Dr. Patricia Ganz: I think there are two things. Number one, there are lots of breast cancer clinical trials so it's a patient population that's studied a lot with new treatments and so there's a lot of research going on just in terms of management and drug development and so forth. The second thing is that, patient advocacy is very important, people certainly do want to know if certain treatments make a difference and they can certainly inform how we manage treatments but we also have a lot of questionnaires that are very well worked out. I happen to work with one of the cooperative trials groups and we basically wherever there is a meaningful question in terms of a comparison of treatments they've been very willing to add these kinds of questionnaires into the trials. Just an example a very large central node biopsy trial that was done, women having their lymph nodes removed versus not could have a big impact on arm function, swelling, mobility as well as quality of life and in this particular trial we were able to look at multiple aspects of the impact. So sometimes you have this kind of once in a lifetime opportunity to really look at comparison of different treatment toxicities from a very comprehensive way and I think that's where quality of life really adds value.

Kristine Crane: Now do you think that breast cancer is sort of leading the way for other cancers?

Dr. Patricia Ganz: Well, I think it has been in many, many ways because we do have multidisciplinary teams, surgeons, radiotherapists, medical oncologists, pathologists are really working together, people who are interested in the psychosocial aspects are often integrated into both the clinical management and multidisciplinary care but also into the research teams. And that is becoming obviously more of the norm with other kinds of cancers, but I think breast cancer's been quite a bit ahead and has made it a good demonstration area for these kinds of studies and pursuit of this kind of research.

Kristine Crane: Okay. And so how do you think that this present study or these measures could be improved if we were to see a part three, since this is part two?

Dr. Patricia Ganz: Yeah. Well I think reviewers basically looked at the quality of the designs and the way the studies were reported and there were some things that were found lacking. Many of the studies didn’t have good statistical analysis plans. In the previous review some of the quality of life questionnaires that were used were not quite up to par, the quality of them was now better, there's more coalescence around several common instruments that are being used. So the quality of the tools to measure quality of life has improved. But as with any kind of research methodology until the trial designers and the journals that are publishing these articles raise the standard so that the designs are done well, the research is conducted in an appropriate way we will not see perfect studies. And it takes often 20, 30 years for this kind of methodology to get embedded within standards of research methods. But as I commented in my editorial, many of the studies that were published between 2000 and 2009 were actually designed probably in the mid 1990s and so they were reflecting the methodologies at that time whereas studies we would design today in 2010 are going to be much better in terms of the statistical designs, looking for ways to prevent missing data in terms of the longitudinal data collection as well as the general acceptance by the physicians, nurses and patients that this is important data to capture. So all of those things will make the next review whi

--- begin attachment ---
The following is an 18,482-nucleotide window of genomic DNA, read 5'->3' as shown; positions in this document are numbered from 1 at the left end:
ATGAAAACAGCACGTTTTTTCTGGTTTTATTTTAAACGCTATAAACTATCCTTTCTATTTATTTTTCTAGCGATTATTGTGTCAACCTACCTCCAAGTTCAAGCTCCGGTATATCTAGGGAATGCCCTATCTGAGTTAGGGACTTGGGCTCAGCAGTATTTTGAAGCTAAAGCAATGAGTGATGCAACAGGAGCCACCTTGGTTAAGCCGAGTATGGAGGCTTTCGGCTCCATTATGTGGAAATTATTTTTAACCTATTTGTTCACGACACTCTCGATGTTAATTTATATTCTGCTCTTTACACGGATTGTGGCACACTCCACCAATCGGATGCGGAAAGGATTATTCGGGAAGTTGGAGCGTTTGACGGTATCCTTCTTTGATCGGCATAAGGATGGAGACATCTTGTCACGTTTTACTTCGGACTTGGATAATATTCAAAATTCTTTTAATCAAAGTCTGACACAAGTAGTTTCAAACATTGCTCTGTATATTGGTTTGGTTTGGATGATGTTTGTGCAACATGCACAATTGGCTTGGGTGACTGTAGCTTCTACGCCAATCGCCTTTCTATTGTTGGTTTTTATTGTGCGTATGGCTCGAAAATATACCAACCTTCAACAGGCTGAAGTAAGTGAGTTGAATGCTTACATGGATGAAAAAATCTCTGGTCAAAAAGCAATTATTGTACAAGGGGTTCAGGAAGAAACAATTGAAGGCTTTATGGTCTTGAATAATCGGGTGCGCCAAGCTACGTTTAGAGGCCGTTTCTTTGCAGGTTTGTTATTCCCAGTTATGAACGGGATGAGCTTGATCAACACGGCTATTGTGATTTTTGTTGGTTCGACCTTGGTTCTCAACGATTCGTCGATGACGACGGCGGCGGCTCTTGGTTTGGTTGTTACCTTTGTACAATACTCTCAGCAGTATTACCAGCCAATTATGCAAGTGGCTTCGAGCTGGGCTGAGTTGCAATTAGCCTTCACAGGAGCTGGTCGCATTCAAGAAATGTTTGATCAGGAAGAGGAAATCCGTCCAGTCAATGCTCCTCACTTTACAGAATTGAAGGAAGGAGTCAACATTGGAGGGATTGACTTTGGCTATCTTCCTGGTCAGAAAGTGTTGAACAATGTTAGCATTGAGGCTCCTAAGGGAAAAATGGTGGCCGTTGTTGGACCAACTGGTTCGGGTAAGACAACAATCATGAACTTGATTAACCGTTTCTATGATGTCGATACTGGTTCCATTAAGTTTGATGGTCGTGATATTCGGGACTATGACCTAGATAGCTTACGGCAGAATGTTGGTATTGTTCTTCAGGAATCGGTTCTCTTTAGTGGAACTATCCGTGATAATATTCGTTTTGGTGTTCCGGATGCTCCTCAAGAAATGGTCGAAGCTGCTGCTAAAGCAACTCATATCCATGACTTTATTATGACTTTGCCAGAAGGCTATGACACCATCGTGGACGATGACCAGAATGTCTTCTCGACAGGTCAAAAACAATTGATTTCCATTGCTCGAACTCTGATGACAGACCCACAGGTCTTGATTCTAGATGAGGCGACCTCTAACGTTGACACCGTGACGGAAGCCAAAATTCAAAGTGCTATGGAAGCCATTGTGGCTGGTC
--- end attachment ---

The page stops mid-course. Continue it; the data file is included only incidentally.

Kristine Crane: Just to sort of sum up then, why do you think that we're seeing more quality of life measures?

Dr. Patricia Ganz: Well I think patient centered care and patient reported outcomes are where things have moved. And looking at efficacy in terms of whether a treatment is-- one treatment is better than the other is very, very important. And again as the review actually points out, at least in breast cancer, patients are looking for the edge in terms of treatment and if the treatment is better they will in fact want to take that better treatment because they want to have a long term survival and they'll put up with a lot of toxicity for a small benefit. That's not true for other diseases, but that's the case in breast cancer very often. But if the treatments are equivalent, let's take the example of losing your breast with a mastectomy or having a lumpectomy and radiation and preserving the breast, there's absolutely no difference in survival for those treatments, they're absolutely equivalent. But wouldn't it be important for the patient to know what her life is going to be like if she has mastectomy versus if she has a lumpectomy and radiation? And so those are kinds of things that only quality of life data can give you in terms of knowing what the patient experienced. There's no difference in survival but the experience for the patient in terms of physical, psychosocial, emotional, body image, sexuality, all those things may be very important and may weigh on whether she would want to choose one treatment or another.

Kristine Crane: Thanks again.

Dr. Patricia Ganz: Okay. All right. Well thanks a lot.

Kristine Crane: That was Dr. Patricia Ganz of UCLA. For more information on this podcast or for a transcript of it or to listen to more JNCI podcasts, please visit our website at You can also follow us on Twitter at jnci_now. I'm Kristine Crane. Thank you for listening.